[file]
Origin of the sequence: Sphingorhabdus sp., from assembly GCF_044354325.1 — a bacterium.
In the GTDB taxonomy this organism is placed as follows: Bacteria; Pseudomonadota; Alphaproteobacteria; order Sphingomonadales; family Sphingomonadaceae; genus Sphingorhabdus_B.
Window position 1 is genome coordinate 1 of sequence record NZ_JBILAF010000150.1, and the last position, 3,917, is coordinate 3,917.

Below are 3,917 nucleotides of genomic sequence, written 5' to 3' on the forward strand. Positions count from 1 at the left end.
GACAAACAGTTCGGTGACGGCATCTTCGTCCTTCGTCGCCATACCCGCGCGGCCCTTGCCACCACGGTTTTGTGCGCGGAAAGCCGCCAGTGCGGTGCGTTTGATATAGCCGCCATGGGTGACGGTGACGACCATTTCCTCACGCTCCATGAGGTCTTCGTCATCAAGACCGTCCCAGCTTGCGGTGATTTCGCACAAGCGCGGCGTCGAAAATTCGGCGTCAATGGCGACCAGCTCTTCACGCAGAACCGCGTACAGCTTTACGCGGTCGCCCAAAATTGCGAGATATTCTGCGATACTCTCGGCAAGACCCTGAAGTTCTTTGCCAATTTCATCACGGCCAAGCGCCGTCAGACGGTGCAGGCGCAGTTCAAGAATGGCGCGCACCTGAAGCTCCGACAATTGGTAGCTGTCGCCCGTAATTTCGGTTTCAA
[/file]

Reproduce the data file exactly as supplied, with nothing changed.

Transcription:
Origin of the sequence: Sphingorhabdus sp., from assembly GCF_044354325.1 — a bacterium.
In the GTDB taxonomy this organism is placed as follows: Bacteria; Pseudomonadota; Alphaproteobacteria; order Sphingomonadales; family Sphingomonadaceae; genus Sphingorhabdus_B.
Window position 1 is genome coordinate 1 of sequence record NZ_JBILAF010000150.1, and the last position, 3,917, is coordinate 3,917.

Below are 3,917 nucleotides of genomic sequence, written 5' to 3' on the forward strand. Positions count from 1 at the left end.
GACAAACAGTTCGGTGACGGCATCTTCGTCCTTCGTCGCCATACCCGCGCGGCCCTTGCCACCACGGTTTTGTGCGCGGAAAGCCGCCAGTGCGGTGCGTTTGATATAGCCGCCATGGGTGACGGTGACGACCATTTCCTCACGCTCCATGAGGTCTTCGTCATCAAGACCGTCCCAGCTTGCGGTGATTTCGCACAAGCGCGGCGTCGAAAATTCGGCGTCAATGGCGACCAGCTCTTCACGCAGAACCGCGTACAGCTTTACGCGGTCGCCCAAAATTGCGAGATATTCTGCGATACTCTCGGCAAGACCCTGAAGTTCTTTGCCAATTTCATCACGGCCAAGCGCCGTCAGACGGTGCAGGCGCAGTTCAAGAATGGCGCGCACCTGAAGCTCCGACAATTGGTAGCTGTCGCCCGTAATTTCGGTTTCAA